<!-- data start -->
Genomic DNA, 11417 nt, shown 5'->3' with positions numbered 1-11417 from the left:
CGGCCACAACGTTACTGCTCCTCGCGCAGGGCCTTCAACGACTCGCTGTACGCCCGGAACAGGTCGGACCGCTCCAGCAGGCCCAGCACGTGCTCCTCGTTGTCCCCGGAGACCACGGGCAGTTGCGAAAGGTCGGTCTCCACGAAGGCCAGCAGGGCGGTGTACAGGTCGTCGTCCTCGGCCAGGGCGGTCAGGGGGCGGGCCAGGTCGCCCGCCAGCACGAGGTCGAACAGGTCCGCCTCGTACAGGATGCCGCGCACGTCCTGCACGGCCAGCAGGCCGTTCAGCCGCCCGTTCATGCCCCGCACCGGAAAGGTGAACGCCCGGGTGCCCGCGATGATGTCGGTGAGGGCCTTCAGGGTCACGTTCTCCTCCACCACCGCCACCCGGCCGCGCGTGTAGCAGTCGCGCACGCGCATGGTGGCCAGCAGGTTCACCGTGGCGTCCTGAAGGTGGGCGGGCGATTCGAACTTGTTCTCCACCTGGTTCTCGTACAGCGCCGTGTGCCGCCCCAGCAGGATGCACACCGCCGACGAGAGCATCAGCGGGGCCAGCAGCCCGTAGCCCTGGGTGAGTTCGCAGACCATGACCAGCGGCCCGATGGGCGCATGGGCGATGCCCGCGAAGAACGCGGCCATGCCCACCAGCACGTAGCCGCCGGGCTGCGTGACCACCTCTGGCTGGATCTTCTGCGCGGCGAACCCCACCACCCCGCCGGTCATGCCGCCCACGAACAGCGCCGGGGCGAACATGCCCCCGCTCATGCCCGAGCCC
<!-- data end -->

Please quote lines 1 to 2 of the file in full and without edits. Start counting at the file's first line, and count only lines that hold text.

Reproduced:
Genomic DNA, 11417 nt, shown 5'->3' with positions numbered 1-11417 from the left:
CGGCCACAACGTTACTGCTCCTCGCGCAGGGCCTTCAACGACTCGCTGTACGCCCGGAACAGGTCGGACCGCTCCAGCAGGCCCAGCACGTGCTCCTCGTTGTCCCCGGAGACCACGGGCAGTTGCGAAAGGTCGGTCTCCACGAAGGCCAGCAGGGCGGTGTACAGGTCGTCGTCCTCGGCCAGGGCGGTCAGGGGGCGGGCCAGGTCGCCCGCCAGCACGAGGTCGAACAGGTCCGCCTCGTACAGGATGCCGCGCACGTCCTGCACGGCCAGCAGGCCGTTCAGCCGCCCGTTCATGCCCCGCACCGGAAAGGTGAACGCCCGGGTGCCCGCGATGATGTCGGTGAGGGCCTTCAGGGTCACGTTCTCCTCCACCACCGCCACCCGGCCGCGCGTGTAGCAGTCGCGCACGCGCATGGTGGCCAGCAGGTTCACCGTGGCGTCCTGAAGGTGGGCGGGCGATTCGAACTTGTTCTCCACCTGGTTCTCGTACAGCGCCGTGTGCCGCCCCAGCAGGATGCACACCGCCGACGAGAGCATCAGCGGGGCCAGCAGCCCGTAGCCCTGGGTGAGTTCGCAGACCATGACCAGCGGCCCGATGGGCGCATGGGCGATGCCCGCGAAGAACGCGGCCATGCCCACCAGCACGTAGCCGCCGGGCTGCGTGACCACCTCTGGCTGGATCTTCTGCGCGGCGAACCCCACCACCCCGCCGGTCATGCCGCCCACGAACAGCGCCGGGGCGAACATGCCCCCGCTCATGCCCGAGCCC